Why *p>*f?

Miguel Carrasquer Vidal mcv at wxs.nl
Tue Feb 2 15:46:56 UTC 1999

Larry Trask <larryt at cogs.susx.ac.uk> wrote:

>In High German, providing we follow the traditional view, and not
>Vennemann's bifurcational theory, */p/ changed to /pf/ -- an
>extraordinary development, rarely if ever seen elsewhere.

But we find this "High German" consonant shift in English as well
(e.g. Liverpudlian, which has -t > -ts, -k > -kx and -p > -pf if
I'm not mistaken).

In any case, neither the Grimm nor the High German shifts are
cases of a direct shift [p] > [(p)f].  In both cases the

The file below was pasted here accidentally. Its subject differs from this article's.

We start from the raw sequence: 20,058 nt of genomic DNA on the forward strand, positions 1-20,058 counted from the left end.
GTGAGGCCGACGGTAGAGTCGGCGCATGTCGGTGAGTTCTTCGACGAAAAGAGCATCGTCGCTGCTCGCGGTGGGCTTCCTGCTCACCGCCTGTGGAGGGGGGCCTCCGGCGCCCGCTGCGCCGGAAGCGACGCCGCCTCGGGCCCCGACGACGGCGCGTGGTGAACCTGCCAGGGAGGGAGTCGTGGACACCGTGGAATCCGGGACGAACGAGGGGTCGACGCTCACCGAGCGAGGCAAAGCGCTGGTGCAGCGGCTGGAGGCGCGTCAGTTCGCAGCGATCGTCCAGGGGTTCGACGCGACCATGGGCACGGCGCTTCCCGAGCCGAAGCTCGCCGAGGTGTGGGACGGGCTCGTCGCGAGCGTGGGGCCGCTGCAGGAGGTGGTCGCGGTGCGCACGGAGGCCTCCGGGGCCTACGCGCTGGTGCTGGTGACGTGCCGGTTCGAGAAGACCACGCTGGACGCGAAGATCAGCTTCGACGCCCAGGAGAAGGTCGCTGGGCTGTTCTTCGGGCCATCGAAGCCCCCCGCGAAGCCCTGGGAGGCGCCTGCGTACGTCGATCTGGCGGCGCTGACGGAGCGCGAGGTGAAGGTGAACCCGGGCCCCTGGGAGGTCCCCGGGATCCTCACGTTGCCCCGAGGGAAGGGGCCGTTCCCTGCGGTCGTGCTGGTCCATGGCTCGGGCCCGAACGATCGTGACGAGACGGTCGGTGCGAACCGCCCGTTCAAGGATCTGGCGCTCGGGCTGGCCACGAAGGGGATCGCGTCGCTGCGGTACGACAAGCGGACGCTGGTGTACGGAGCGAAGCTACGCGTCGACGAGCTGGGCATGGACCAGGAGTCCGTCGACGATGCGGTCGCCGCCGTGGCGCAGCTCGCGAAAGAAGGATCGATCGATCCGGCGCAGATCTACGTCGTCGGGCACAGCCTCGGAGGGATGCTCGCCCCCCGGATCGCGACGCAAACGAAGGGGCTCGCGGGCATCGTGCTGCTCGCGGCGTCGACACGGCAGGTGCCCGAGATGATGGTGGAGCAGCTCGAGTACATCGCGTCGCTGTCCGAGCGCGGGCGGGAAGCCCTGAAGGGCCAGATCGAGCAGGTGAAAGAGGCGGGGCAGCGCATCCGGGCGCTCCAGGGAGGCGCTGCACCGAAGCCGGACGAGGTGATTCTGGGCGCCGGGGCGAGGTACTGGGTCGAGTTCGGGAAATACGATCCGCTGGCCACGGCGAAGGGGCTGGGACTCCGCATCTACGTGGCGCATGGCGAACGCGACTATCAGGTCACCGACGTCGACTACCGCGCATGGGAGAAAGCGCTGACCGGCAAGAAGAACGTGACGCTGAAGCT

precondition, which may be a necessary precondition for this
sound shift, was an aspirated pronunciation of /p/ as [ph].
The same applies to Greek (/ph/ > /f/), probably pre-Latin (*bh >
*ph > f) and Arabic (*p > f, but Proto-Semitic *p, *t, *k etc.
were probably aspirated), and in cases of /p/ > /h/ > zero like
Armenian or (probably) Celtic.

Miguel Carrasquer Vidal
mcv at wxs.nl

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